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Death of justice

Monday, September 22nd, 2014
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Nanda Prasad Adhikari

The body of Nanda Prasad Adhikari being taken into an ambulance in Bir Hospital on Monday. Photo: Bikram Rai

Nanda Prasad Adhikari, who had been on hunger strike for 11 months to demand justice for the war-time murder of his son, died on Monday afternoon at Bir Hospital. His wife, Ganga Maya, is still on hunger strike and knows that her husband is now dead.

The elderly couple had been on intravenous feeding in the hospital’s intensive care unit for the past year. Nanda Prasad, who was just skin and bones, slipped into unconsciousness five days ago, but had been revived. On Monday, his condition deteriorated and the end came at 5PM.

The Adhikari couple want justice for those accused in the murder of their son, Krishna Adhikari, and they went on a fast when their pleas went unheeded by successive governments.

Krishna Adhikari was 18 years old when the Maoists took him away from his home in Phujel of Gorkha district on 4 June 2004. His body was later found in Chitwan after he had been tortured by being dragged behing a motorcycle in a sack. Nanda Prasad and Ganga Maya went to the National Human Rights Commission, civil rights activist groups, the police, and district administration to lodge a complaint. No one listened to them. Back in Gorkha the Maoists hounded them, killed all their livestock and chased them out of their homestead in Phujel.

So, out of desperation and with nothing left to lose, Nanda Prasad and Ganga Maya came to Kathmandu in January 2013 and staged a hunger strike outside Prime Minister Babu Ram Bhattarai’s official residence in Baluwatar. The police picked them up and dragged them to the Kamal Pokhari Station, where they were illegally detained for 48 days. Later, they were handcuffed and taken back to Gorkha in a jeep and dumped there, even though the Maoists had evicted them from their home.

The couple returned to the pavement outside Kathmandu’s Bir Hospital again in a hunger strike protesting the lack of police action against their son’s killers. Passers-by would crowd around them, but their plight was often drowned in a capital with so much misery.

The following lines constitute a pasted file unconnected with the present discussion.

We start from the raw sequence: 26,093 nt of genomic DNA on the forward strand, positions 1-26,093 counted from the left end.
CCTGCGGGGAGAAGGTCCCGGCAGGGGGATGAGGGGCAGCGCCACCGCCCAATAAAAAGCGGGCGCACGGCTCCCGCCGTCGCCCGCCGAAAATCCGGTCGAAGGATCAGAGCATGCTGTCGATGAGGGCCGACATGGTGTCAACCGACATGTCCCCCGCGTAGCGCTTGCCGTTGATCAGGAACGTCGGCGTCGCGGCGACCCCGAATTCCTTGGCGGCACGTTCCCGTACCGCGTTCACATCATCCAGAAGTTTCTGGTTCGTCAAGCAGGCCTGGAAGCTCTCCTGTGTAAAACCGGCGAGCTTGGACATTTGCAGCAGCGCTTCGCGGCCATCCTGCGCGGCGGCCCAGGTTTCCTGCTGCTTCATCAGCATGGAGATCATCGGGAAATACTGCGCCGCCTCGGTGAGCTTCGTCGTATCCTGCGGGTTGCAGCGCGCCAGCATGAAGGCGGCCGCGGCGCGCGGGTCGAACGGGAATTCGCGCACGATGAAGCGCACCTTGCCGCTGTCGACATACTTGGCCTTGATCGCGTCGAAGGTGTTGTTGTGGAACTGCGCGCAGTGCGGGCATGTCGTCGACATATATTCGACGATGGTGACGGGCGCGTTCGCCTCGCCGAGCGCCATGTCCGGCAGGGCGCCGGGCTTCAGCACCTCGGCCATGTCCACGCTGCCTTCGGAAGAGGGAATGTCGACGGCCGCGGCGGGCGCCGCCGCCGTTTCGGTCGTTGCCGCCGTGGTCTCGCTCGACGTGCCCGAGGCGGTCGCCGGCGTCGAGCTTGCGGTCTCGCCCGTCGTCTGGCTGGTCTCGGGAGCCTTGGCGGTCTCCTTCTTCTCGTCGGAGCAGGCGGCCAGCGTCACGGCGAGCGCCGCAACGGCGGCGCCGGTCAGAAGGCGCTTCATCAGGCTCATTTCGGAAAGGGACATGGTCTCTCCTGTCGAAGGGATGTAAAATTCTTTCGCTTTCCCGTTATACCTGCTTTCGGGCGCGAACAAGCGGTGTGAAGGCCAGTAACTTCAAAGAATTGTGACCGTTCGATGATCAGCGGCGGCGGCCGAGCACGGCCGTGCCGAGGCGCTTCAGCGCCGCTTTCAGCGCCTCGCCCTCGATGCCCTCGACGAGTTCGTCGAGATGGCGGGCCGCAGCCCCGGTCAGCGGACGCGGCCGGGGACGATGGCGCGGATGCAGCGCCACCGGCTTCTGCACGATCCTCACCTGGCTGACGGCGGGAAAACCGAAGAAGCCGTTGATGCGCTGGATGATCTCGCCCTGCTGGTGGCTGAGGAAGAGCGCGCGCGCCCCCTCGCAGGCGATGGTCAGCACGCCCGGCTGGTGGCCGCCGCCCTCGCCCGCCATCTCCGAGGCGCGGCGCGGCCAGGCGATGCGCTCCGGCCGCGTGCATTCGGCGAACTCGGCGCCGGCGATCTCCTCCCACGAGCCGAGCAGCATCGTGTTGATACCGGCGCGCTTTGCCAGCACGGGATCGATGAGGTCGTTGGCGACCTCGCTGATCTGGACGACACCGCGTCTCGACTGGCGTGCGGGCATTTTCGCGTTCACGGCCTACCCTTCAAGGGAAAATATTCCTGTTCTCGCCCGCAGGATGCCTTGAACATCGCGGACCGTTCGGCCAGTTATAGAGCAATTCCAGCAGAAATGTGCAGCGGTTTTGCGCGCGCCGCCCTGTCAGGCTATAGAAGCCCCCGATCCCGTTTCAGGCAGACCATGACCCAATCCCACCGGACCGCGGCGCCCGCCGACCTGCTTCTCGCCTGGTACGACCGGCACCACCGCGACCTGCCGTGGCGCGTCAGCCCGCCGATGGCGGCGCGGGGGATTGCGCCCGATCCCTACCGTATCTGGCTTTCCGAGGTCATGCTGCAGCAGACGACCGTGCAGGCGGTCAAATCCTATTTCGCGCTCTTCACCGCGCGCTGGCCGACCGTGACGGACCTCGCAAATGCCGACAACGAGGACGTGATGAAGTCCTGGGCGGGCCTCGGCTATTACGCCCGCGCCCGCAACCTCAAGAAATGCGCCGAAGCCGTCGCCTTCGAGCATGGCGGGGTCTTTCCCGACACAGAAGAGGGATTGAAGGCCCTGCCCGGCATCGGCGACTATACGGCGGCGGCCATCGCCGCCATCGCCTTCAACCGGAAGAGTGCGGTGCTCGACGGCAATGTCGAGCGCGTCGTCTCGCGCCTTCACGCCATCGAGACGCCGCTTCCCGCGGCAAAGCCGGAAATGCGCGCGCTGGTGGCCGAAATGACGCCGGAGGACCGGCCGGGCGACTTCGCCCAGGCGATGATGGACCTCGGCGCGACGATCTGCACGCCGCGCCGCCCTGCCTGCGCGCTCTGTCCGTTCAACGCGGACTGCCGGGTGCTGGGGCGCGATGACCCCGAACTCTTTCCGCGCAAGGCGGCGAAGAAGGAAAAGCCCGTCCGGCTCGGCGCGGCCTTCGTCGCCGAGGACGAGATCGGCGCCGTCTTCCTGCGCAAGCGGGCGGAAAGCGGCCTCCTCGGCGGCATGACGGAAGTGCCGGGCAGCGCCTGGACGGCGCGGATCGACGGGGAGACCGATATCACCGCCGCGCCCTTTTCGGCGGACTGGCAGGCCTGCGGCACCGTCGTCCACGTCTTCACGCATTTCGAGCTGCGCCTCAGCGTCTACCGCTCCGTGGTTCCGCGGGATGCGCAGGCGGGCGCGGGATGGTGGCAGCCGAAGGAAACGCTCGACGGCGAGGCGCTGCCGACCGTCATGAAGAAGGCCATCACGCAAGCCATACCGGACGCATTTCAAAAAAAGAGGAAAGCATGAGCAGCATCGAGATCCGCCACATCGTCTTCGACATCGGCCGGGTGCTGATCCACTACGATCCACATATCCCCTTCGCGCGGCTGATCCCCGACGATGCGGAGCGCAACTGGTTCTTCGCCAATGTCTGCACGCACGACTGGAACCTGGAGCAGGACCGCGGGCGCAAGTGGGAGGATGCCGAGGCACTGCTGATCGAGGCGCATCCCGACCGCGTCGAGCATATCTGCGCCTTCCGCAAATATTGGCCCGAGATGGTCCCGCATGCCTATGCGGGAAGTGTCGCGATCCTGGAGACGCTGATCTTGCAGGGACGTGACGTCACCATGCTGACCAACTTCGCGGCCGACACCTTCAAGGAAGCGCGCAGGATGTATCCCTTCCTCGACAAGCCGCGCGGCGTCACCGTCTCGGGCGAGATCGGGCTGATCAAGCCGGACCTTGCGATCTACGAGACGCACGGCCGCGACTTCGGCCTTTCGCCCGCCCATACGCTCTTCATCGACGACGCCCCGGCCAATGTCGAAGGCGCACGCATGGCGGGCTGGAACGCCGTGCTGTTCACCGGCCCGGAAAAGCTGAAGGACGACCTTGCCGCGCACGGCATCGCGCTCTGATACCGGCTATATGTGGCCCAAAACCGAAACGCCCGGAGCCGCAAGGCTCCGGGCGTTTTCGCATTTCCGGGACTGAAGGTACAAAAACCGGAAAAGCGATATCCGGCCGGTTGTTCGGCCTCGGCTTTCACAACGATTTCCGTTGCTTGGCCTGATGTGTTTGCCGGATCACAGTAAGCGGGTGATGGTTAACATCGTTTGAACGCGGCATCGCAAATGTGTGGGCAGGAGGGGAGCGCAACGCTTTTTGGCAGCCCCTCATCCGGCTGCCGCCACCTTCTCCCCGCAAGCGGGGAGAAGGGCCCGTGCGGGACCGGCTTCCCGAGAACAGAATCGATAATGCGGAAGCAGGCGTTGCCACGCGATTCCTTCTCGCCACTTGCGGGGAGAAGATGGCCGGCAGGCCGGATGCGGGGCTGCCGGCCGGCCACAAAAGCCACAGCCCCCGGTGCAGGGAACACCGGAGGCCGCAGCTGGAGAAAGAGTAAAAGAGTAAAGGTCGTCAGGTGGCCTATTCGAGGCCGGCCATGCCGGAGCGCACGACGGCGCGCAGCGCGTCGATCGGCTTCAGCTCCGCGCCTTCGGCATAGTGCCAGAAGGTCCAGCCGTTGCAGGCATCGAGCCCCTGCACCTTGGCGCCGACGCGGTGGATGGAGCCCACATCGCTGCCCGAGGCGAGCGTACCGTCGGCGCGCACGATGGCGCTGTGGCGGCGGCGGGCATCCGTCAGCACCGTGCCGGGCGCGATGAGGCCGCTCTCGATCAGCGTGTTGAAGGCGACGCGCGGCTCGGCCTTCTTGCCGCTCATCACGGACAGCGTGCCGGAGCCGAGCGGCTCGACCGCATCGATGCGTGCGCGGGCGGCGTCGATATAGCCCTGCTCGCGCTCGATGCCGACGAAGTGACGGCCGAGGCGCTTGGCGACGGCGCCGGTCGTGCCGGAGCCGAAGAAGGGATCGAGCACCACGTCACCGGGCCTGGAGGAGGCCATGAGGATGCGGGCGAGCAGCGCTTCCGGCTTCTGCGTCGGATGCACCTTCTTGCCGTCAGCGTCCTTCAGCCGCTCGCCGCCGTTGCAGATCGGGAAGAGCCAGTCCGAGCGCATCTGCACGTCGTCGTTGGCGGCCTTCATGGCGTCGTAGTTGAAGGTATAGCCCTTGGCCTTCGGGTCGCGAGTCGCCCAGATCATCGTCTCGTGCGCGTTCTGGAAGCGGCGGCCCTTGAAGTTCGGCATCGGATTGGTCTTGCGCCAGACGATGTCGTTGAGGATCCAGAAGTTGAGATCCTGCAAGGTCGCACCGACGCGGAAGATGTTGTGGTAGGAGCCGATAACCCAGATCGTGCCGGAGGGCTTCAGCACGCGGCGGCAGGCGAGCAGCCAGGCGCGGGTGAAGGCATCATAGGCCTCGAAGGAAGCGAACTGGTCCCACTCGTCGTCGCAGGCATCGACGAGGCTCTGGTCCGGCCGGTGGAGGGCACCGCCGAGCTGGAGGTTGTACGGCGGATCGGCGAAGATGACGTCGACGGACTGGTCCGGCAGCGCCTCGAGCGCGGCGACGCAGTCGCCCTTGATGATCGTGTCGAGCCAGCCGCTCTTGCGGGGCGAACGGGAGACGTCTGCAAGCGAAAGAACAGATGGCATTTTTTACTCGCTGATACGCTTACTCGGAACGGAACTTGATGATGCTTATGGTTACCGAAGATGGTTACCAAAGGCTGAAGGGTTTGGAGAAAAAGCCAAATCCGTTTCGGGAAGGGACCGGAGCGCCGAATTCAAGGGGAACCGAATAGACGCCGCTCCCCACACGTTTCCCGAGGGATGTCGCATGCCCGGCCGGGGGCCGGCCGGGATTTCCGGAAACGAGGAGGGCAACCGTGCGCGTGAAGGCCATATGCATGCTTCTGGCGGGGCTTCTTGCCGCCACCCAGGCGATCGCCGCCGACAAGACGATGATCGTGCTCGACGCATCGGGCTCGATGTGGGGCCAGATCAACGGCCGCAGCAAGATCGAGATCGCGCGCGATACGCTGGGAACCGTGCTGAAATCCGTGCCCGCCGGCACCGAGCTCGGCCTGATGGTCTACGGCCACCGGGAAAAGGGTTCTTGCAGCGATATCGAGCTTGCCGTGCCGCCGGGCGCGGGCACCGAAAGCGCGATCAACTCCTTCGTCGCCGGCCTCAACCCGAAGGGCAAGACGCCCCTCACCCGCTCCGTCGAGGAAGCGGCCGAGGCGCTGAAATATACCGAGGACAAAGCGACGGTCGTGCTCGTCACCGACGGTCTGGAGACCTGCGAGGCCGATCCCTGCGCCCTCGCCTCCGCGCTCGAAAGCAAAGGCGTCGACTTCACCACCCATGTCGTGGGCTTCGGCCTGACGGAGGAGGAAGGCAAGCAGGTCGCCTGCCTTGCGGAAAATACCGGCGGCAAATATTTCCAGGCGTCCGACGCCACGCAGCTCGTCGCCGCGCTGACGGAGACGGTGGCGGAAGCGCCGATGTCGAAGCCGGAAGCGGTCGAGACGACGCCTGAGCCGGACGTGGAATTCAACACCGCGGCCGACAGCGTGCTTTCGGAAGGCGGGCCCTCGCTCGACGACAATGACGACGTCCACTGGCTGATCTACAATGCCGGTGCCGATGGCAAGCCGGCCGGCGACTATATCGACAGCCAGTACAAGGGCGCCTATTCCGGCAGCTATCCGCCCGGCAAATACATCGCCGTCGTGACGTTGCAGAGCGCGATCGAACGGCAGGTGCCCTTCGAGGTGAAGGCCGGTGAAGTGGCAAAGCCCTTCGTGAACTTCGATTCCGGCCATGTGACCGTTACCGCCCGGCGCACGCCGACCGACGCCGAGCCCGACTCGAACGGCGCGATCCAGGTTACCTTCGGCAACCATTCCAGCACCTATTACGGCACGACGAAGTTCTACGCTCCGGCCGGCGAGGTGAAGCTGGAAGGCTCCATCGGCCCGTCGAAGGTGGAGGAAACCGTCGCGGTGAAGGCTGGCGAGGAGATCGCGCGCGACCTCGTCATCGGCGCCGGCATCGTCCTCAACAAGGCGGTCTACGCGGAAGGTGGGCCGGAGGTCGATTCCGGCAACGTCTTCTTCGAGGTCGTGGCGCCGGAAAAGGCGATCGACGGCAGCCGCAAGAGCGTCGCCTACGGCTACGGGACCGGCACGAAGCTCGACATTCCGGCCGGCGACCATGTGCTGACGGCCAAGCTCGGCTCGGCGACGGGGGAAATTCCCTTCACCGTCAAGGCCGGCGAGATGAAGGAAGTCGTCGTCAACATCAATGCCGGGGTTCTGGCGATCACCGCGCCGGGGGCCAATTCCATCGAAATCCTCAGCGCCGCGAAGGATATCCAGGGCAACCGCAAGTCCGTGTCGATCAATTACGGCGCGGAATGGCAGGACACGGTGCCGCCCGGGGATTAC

“We went to Baluwatar because no one listened to us,” Nanda Prasad used to tell journalists, “we thought at least the prime minister from Gorkha would. But they locked us up.”

The Adhikaris named the Maoist cadre who they say are behind their son’s murder: Januka Poudel, Chhabilal Poudel, Kali Prasad Adhikari, Baburam Adhikari, Ram Prasad Adhikari, Shiva Prasad Adhikari. Among them, Januka Poudel was personal asssistant to Baburam Bhattarai’s wife, Hisila Yami.four of the accused were detained by police, but had to be released after a court determined last year for lack of evidence.

After their son’s murder, the Ahdikaris were threatened by the Maoists and were told their other son would also be killed. The CDO of Gorkha, Krishna Karki said last year the couple refused to take the Rs 1 million compensation for families of conflict victims, and insisted that they wanted the murderers prosecuted. “But it is not possible to file a case because all conflict-related cases like these were scrapped in 2008 by the Pushpa Kamal Dahal-led government,” Karki said.

The Adhikari case has become emblematic of the Nepali state’s inability and disinterest in addressing conflict-era crimes. There is a tacit understanding between the two warring sides to sweep under the carpet documented cases of extra judicial killings, disappearances and other excesses. The Bhattarai government promoted army officers accused of war crimes, and ordered the dismissal of cases like the torture and murder of journalist Dekendra Thapa in 2004, where the executioners in Dailekh had already confessed to the crime. Bhattarai also protected Bal Krishna Dhungel, who was convicted by the Supreme Court for the murder in Okhaldhunga in 2000 of Ujjan Shrestha.

The reluctance to address conflict-era human rights violations by the state has also impacted on the delay in setting up the Truth and Reconciliation Commission and the Commission on Enforced Disappearances.

Read also: 

Just want justice, Dambar K Shrestha  

Justice denied

Justice delayed and denied Rameswor Bohara

From Cabin 16-17 Kanak Mani Dixit  

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2 Responses to “Death of justice”

  1. ravi raj kaur on Says:

    One of the problems is meddling with other peoples affairs in unimportant issues due to jealousy and so on, but at the same time cold indifference where it does matter.

    The long absence of effective governments caused a nation to die in arab countries, but when things can be resolved in Himalayan landlocked business will be flourished and who is terrorist or previous power holder will be forgotten.
    There is a crying unbalance always this news on suffering and violence, apathy, and no solution but pretend all maoists are murderers and it was so lovely before. It was feudal before and the violence made all worse.

  2. ravi raj kaur on Says:

    my heartfelt condolences with his wife and all relatives may she receive apologies

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